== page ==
AMR - what does it take to control it?

AMR - what does it take to control it?

AMR - what does it take to control it?

Autonomous Mobile Robots (AMR) navigate autonomously and intelligently through warehouses and the shop floor, check vegetables, fruit and berries for pests in the greenhouse and transport online packages the last mile to the recipient. The fleet management software guides each robot to its destination, assigns tasks, checks battery status, calls the AMR to the charging station and monitors routes and order status in real time. Comp-Mall has a control PC for this in its range.

On the one hand, AMRs have a lot of technology on board; on the other hand, they are battery-operated and have to call the charging station regularly. The control PC, usually a GPU computer, must therefore represent the best possible compromise between performance and energy consumption.

Tested in practice

Already in use with autonomous mobile robots is the GM-1000, a GPU computer with FCLGA1151 socket for 8th generation Intel processors. The Core i7-8700 CPU with six cores and 4.6 GHz maximum Turbo clock frequency generates a power loss of 65 watts, the energy-optimised Core i7-8700T CPU with six cores and 4.0 GHz maximum Turbo clock frequency only 35 watts. From a total of twelve CPU variants, the suitable solution can be found for the optimal balance between performance and energy consumption.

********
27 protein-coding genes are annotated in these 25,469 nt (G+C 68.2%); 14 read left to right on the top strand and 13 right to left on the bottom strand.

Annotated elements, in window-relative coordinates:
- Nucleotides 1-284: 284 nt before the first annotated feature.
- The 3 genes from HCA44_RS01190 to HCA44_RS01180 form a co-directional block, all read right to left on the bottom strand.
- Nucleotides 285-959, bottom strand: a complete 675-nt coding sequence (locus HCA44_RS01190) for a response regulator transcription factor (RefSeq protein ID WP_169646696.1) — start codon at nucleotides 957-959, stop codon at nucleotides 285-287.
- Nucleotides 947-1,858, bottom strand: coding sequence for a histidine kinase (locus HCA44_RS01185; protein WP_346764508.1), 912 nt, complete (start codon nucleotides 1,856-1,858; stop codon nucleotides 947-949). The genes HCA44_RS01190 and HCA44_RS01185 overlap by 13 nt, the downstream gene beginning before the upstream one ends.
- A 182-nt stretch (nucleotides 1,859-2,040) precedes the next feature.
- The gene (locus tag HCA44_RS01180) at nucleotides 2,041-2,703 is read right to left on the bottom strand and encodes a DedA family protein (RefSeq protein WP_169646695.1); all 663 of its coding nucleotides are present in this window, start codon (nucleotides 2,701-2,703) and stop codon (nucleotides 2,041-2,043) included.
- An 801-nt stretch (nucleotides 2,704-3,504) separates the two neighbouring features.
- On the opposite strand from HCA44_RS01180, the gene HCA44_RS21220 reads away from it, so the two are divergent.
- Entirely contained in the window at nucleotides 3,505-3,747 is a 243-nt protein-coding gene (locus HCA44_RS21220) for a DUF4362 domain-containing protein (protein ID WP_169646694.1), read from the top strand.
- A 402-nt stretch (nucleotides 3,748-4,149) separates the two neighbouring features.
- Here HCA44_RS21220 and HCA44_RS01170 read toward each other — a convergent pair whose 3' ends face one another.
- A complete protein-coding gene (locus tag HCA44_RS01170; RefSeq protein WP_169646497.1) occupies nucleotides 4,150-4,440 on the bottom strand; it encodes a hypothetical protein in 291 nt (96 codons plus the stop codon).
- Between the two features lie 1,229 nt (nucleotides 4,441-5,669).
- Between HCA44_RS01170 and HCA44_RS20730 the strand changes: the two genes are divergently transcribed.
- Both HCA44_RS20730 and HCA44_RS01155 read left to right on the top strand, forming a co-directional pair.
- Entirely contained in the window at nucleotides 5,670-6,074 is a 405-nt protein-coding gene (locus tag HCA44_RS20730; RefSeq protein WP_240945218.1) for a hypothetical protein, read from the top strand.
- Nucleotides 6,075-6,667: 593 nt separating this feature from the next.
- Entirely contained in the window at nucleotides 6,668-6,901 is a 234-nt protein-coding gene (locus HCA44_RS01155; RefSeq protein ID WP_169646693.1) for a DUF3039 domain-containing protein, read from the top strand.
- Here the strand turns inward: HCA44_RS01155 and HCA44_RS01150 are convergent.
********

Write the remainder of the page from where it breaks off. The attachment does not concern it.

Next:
Computing and graphics power can also be outsourced to a dedicated MXM graphics card, which is available in several variants. For example, the MXM-A2000 from NVIDIA with 2560 CUDA cores and a peak performance of 8.25 TFLOPS in single precision floating point calculations. In addition, 80 tensor cores and 20 ray tracing cores are available. The MXM-A2000 graphics card supports the DirectX 12 and OpenGL 4.6 graphics APIs and the CUDA Compute 8.0 and above and OpenCL 1.2 computation APIs. The GDDR6 memory with a bandwidth of 192 gigabits per second has 8 GB VRAM.

To navigate, AMR must recognise the environment. For this purpose, AMR use various techniques such as LiDAR, laser scanners, 3D cameras. During the journey, the AMR performs scan matches to determine the exact location. The object being searched for must also be identified - most AMR use laser scanners for this. The data is delivered to the computer via CAN bus, processed and transmitted to the central fleet manager, which integrates the autonomous mobile robots into the environment, coordinates the transport orders, monitors the battery status, plans the optimal route and much more. The "connection" between the fleet manager and the individual AMR takes place either via WLAN or mobile radio. The GM-1000 offers both options.

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